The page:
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RBA joined its global counterparts in easing policy The Reserve Bank of Australia cut its benchmark interest rate by 25 bps to 2.25%, and joined its global counterparts in easing policy. Several central banks have loosened their monetary policy in recent weeks, from Denmark to India and now Australia, to stave off deflationary pressures on the back of low oil prices. In the statement following the decision, Governor Glenn Stevens said that that output growth will probably remain below average for somewhat longer, and the rate of unemployment could peak a little higher, than earlier expected. The economy is likely to be operating with a degree of spare capacity for some time yet. Therefore, a further reduction in the interest rate was appropriate to boost growth and prices.

The central bank remained concerned about the housing market and in the statement it said that “The Bank is working with other regulators to assess and contain economic risks that may arise from the housing market.” The Bank will most likely increase the macroprudential tools to offset the level of house loans and take the heat out of the housing market. Therefore, with interest rates now at record lows the impact on housing prices will be watched closely. AUD/USD dropped sharply on the announcement of a rate cut, to its lowest level since May 2009. The fall was halted around 0.7650 support line, but given the absence of price pressures in the economy, the low oil and commodity prices, and the possibility of another rate cut at a future meeting, AUD/USD is likely to remain under selling pressure and we could see further declines at least until 0.7500 in the near future.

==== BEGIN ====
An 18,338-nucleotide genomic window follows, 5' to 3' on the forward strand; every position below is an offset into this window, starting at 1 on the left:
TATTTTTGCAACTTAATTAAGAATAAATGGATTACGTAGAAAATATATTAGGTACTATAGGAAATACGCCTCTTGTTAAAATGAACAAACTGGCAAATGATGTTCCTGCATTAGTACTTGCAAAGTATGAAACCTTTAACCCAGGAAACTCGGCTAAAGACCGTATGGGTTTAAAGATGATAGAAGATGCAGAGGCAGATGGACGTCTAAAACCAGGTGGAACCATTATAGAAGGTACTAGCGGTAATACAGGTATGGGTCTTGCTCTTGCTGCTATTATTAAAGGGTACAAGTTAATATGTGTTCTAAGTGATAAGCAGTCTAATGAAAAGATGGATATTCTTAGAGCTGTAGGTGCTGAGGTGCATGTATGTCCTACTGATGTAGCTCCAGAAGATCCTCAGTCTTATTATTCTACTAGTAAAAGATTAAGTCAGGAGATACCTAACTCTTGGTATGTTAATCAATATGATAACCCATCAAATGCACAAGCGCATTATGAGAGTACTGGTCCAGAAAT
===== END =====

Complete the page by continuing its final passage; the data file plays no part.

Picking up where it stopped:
Oil prices rose after news that drillers pulled 94 rigs from US fields last week and a refinery strike, the biggest since 1980, could tighten gasoline supply. US benchmark West Texas Intermediate gained approximately 10% since Friday’s news on the drop in oil rigs to a three-year low, while Brent rose 6%. We believe that fundamentally, nothing has changed dramatically and there are no signs of sustainable reduced global output. The recent rise in oil prices could be seen as bear market correction.

Today’s highlights: During the European day, the only noteworthy indicator we get is the UK construction PMI for January.

In the US, factory orders for December are expected to fall at an accelerating pace.

In New Zealand, the Q4 unemployment rate is anticipated to decline somewhat, while the participation rate is expected to increase and average hourly earnings are forecast to decal erate. Last week, the RBNZ remained on hold but went from a tightening bias to a neutral bias and even held out the possibility that the next move in rates would be a cut. This together with the decline of the inflation rate below the lower boundary of the Bank’s range target of 1%-3% over the medium term, kept Kiwi under increased selling pressure. The positive labor market data however and the fact that the pair is trading near a strong support level could push NZD/USD up before the bears prevail again.

We have two Fed speakers on Tuesday’s agenda: St. Louis Fed President James Bullard and Minneapolis Fed President Narayana Kocherlakota speak.

Tuesday, 03 Feb, 2015 / 1:55

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